The International Telecommunication Union (ITU) has ranked South Korea as the most developed economy in information and communication technology. In its ‘Measuring the Information Society 2011’ report, the ITU compared Internet access, use, and skills in 152 countries. Following South Korea were Sweden, Iceland, Denmark, and Finland. After that was Hong Kong, Luxembourg, Switzerland, the Netherlands, and the United Kingdom. The United States ranked 17th.
A new feature in the report is the ICT Development Index, or IDI. It not only ranks all 152 countries of the report by their level of ICT access, use, and skills, but it also compares 2008 and 2010 scores. This combined score was used for rankings this year. The report also compared ICT and average income levels per country. Korea, Australia, Japan, and New Zealand showed higher IDI levels than their respective income levels would indicate, according to the report. According to Susan Teltscher, head of the ICT Data and Statistics Division at the International Telecommunication Union in Switzerland, “Mobile broadband is now leading the growth race among the different ICT indicators – much higher than the other key indicators that we look at, like regular mobile phone subscriptions, fixed telephone, or fixed broadband. Mobile broadband is really the most dynamic sector right now.” The report indicated that total mobile broadband subscriptions in the world numbered 872 million. The total number of mobile cellular subscriptions is over 5 billion, or over 90 percent of the population, and can now be declared ubiquitous.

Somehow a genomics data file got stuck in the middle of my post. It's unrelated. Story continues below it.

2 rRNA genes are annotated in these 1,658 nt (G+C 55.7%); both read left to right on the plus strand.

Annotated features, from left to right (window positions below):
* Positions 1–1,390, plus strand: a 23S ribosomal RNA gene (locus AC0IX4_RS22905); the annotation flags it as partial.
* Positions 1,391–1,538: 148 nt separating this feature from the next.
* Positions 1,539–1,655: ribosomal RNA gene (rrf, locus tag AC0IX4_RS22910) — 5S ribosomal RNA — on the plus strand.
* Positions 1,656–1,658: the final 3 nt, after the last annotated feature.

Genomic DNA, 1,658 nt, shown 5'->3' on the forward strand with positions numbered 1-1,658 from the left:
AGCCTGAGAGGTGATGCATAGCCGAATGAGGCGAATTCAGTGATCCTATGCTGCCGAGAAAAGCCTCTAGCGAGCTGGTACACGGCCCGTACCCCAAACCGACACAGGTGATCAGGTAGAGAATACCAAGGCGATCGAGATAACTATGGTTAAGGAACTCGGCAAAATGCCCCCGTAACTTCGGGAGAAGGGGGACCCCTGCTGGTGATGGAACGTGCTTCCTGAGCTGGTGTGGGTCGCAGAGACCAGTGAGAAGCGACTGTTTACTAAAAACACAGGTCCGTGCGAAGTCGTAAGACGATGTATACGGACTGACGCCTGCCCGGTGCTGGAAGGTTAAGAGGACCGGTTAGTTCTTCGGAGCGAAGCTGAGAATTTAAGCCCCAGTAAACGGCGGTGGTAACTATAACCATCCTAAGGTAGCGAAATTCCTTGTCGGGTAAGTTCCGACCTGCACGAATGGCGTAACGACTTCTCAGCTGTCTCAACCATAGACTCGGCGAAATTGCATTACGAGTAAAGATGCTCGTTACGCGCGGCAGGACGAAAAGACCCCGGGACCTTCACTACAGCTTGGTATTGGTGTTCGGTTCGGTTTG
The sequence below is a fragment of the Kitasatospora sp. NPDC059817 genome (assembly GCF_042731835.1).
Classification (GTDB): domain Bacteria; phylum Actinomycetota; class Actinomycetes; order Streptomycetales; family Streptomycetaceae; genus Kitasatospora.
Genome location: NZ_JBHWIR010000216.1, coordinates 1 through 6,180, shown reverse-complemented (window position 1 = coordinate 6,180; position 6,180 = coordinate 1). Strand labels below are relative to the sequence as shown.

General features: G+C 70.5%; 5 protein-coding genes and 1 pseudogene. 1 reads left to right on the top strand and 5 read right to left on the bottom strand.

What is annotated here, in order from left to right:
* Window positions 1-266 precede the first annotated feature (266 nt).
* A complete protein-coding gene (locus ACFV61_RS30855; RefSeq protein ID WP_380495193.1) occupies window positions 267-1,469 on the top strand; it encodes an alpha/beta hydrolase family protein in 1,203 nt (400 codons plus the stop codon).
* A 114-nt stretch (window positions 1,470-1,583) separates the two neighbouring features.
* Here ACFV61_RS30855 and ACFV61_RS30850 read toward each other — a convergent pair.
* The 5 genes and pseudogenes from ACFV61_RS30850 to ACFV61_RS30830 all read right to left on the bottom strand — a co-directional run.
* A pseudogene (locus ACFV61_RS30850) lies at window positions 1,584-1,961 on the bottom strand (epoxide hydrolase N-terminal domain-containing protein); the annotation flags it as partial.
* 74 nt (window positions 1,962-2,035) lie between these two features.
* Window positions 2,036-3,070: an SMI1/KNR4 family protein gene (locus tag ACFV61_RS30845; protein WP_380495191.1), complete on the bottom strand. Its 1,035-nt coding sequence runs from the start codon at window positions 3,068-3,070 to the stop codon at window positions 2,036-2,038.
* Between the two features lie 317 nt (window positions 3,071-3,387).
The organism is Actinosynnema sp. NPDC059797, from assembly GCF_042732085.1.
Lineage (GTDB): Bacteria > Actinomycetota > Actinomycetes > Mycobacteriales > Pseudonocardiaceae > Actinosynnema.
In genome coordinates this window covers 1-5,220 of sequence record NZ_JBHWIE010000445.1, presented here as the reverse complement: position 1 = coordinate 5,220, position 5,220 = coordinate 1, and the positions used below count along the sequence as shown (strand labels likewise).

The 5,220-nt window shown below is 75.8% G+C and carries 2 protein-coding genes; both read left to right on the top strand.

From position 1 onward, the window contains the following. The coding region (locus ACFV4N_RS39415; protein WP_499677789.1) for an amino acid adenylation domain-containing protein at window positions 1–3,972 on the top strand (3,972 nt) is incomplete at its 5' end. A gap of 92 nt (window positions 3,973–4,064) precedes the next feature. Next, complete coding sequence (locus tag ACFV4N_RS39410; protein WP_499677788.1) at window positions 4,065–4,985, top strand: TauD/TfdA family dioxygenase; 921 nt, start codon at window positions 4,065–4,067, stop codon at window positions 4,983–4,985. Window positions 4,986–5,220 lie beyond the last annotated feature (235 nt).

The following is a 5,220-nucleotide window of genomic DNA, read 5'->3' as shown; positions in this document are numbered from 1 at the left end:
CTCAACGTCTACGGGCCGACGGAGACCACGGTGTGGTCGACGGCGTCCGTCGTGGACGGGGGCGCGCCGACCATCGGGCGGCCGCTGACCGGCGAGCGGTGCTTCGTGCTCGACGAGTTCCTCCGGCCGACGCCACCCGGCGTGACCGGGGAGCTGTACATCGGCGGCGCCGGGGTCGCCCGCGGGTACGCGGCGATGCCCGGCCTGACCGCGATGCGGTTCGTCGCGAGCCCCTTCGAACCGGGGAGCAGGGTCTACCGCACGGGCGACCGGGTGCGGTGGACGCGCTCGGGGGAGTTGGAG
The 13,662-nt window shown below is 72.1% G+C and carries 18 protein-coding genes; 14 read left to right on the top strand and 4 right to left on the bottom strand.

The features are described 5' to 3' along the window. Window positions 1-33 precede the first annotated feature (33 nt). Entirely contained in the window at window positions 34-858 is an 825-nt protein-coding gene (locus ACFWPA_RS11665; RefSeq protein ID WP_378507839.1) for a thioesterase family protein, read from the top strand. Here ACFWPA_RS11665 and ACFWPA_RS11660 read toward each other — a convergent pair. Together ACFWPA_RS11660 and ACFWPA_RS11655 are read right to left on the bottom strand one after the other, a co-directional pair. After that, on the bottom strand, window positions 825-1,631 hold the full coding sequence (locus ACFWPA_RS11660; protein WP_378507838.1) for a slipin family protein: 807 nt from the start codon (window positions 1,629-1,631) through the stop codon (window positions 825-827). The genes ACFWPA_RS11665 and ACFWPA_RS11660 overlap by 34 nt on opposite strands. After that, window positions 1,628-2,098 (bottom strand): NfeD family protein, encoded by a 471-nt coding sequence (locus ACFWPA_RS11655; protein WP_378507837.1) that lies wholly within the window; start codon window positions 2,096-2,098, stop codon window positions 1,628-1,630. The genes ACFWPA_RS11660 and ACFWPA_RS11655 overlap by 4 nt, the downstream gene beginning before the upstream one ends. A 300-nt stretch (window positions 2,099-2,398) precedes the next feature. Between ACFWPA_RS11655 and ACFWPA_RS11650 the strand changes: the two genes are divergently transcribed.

South Korea also held the top spot in last year’s report. In the report it is described as being a “leader in ICT diffusion and uptake for many years.” Aside from South Korea and Hong Kong, the other notable Asian country was Vietnam, whose quick rise in the rankings was notable in the report. The price of communication technologies, however, varies widely throughout the world. In some countries such as India, Mali, and Brazil, high-speed Internet access still costs more than the average household can afford. Hamadoun Toure said in the report that, “The mobile miracle is putting ICT services within reach of even the most disadvantaged people and communities. Our challenge now is to replicate that success in broadband.” In developed countries, broadband costs just 1.5 percent of average monthly household income, but in Africa, the cost of broadband was 300 percent of average monthly income, despite prices dropping 52 percent globally between 2008 and 2010.
The report also emphasized two big problems with Internet usage. The first is that there is a growing technology divide between those who have access to the Internet and those who do not, with increasing economic and educational differences. The second is that deceptive advertising about Internet speeds by Internet Service Providers is an epidemic problem. The report suggests that more steps be taken to increase broadband availability and that testing of existing broadband offerings is important in all markets.
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